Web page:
- Entrance pass – An entrance pass ranges from $15 for an individual person to $30 for a single vehicle and all of its passengers. The pass is valid for seven consecutive days.
- Annual pass – A Shenandoah annual pass costs $55 and provides unlimited park access for a year. The pass covers entrance for the pass-holder as well as up to four adults traveling in the same vehicle (children under 16 years of age are included for free).
- Lifetime pass – Various lifetime passes are available for seniors, people with medical disabilities, and military veterans. These passes cover all national parks and range from free to $80 depending on the type of pass. There are additional discounts available for certain groups, including seniors 62 years of age and older. Fourth graders, current members of the military, and military veterans can obtain free passes. In addition to entrance fees, there are separate fees for camping in Shenandoah National Park. Camping fees range from $30 for a basic campsite (up to six people) to $75 for a group campsite.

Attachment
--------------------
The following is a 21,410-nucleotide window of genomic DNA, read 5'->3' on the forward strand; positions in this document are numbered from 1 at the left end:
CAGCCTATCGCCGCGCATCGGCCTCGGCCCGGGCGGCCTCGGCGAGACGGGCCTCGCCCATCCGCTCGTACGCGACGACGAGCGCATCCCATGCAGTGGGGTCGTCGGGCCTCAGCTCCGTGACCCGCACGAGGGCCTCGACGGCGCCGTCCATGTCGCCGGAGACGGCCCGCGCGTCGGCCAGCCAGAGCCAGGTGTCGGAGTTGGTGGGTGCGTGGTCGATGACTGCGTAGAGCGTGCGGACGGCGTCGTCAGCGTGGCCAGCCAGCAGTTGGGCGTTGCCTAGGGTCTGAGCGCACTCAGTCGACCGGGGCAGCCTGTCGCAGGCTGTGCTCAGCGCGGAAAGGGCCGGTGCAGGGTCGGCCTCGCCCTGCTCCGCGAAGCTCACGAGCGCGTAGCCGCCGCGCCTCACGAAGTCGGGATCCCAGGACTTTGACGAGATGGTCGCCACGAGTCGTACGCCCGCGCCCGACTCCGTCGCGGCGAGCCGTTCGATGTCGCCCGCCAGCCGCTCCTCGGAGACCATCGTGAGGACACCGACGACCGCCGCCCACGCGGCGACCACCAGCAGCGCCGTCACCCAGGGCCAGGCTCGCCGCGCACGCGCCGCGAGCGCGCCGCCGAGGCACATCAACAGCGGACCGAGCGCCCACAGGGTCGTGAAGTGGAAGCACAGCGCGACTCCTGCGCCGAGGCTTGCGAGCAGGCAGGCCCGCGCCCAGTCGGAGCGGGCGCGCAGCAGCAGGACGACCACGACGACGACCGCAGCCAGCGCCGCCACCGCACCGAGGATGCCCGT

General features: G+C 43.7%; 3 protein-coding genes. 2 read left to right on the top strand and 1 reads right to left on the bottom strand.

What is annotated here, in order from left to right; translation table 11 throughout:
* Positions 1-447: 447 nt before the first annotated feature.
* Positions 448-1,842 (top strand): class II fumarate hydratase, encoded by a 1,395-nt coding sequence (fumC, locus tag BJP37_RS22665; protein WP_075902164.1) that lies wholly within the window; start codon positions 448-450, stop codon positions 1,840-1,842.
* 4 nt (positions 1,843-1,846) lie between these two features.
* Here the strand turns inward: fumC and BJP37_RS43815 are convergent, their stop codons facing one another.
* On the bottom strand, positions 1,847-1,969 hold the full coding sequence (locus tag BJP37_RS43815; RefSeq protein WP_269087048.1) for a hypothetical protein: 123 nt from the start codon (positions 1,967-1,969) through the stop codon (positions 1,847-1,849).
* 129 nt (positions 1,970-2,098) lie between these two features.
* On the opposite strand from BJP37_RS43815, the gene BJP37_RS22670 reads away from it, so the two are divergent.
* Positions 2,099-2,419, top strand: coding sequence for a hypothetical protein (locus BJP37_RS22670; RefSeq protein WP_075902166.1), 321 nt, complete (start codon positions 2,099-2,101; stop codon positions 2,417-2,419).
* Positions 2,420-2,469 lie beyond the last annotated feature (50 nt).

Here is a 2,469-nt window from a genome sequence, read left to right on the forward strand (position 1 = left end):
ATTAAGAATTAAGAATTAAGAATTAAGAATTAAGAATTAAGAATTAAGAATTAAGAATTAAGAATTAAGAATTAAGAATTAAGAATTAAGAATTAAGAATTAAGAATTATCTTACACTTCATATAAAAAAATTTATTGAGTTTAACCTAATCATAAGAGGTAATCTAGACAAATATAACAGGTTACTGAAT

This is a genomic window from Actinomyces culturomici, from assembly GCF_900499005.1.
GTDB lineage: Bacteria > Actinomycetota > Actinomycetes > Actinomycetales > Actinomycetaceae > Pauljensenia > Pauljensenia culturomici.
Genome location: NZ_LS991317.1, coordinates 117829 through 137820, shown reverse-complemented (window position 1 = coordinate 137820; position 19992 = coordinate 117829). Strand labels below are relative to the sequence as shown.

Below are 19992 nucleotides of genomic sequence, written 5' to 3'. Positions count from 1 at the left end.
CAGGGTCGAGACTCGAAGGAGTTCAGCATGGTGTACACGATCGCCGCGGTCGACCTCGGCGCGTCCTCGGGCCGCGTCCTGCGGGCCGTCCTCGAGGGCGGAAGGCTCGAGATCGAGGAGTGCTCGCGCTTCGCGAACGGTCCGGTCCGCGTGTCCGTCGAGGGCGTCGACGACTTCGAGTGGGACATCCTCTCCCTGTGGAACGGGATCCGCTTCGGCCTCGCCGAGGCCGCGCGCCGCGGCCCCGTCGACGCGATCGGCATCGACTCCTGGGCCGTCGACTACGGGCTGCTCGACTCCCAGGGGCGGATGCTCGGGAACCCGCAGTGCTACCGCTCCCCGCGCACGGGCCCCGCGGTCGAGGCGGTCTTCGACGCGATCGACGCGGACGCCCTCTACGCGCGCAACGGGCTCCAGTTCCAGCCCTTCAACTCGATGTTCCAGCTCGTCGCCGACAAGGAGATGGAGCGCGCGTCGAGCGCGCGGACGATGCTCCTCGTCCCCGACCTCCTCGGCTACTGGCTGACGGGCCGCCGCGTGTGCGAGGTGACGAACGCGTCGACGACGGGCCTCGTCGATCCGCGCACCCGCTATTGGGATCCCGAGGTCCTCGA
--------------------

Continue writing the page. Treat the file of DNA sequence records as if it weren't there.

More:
Shenandoah National Park is unique in that it’s one of just a few national parks that allow pets on most of its hiking trails. They’re also allowed in campgrounds and certain other lodging options that are pet-friendly.
If you’re thinking of bringing your pet on your Shenandoah National Park camping trip, just make sure you know the rules and regulations. For example, pets must be on a leash on hiking trails, and there are a few trails where they are prohibited.
Park Shops and Services
Throughout the park, there are several gift shops, camping supply stores, and bike repair stations. The Visitor Centers also feature park stores that sell maps, clothing, and souvenirs.
For gasoline, I recommend filling up your tank before you enter the park. There is one gas station near Big Meadows if you need it, but it can go out of service occasionally. Skyland offers an electric vehicle charging station.
Cell phone service is spotty and not reliable in most parts of the park. However, there does tend to be coverage at the Dickey Ridge Visitor Center. Additionally, Byrd Visitor Center, Big Meadows Lodge, and the Skyland Dining Room offer free Wi-Fi.
Wrapping up Your Shenandoah National Park Camping Trip
With so much to see and do during your Shenandoah National Park camping trip, you really can’t go wrong. Just plan ahead, follow the tips listed above, and you’ll have a wonderful time!
Ready to plan another amazing camping trip? Visit our National Park Camping page for guides to even more camping in these incredible parks.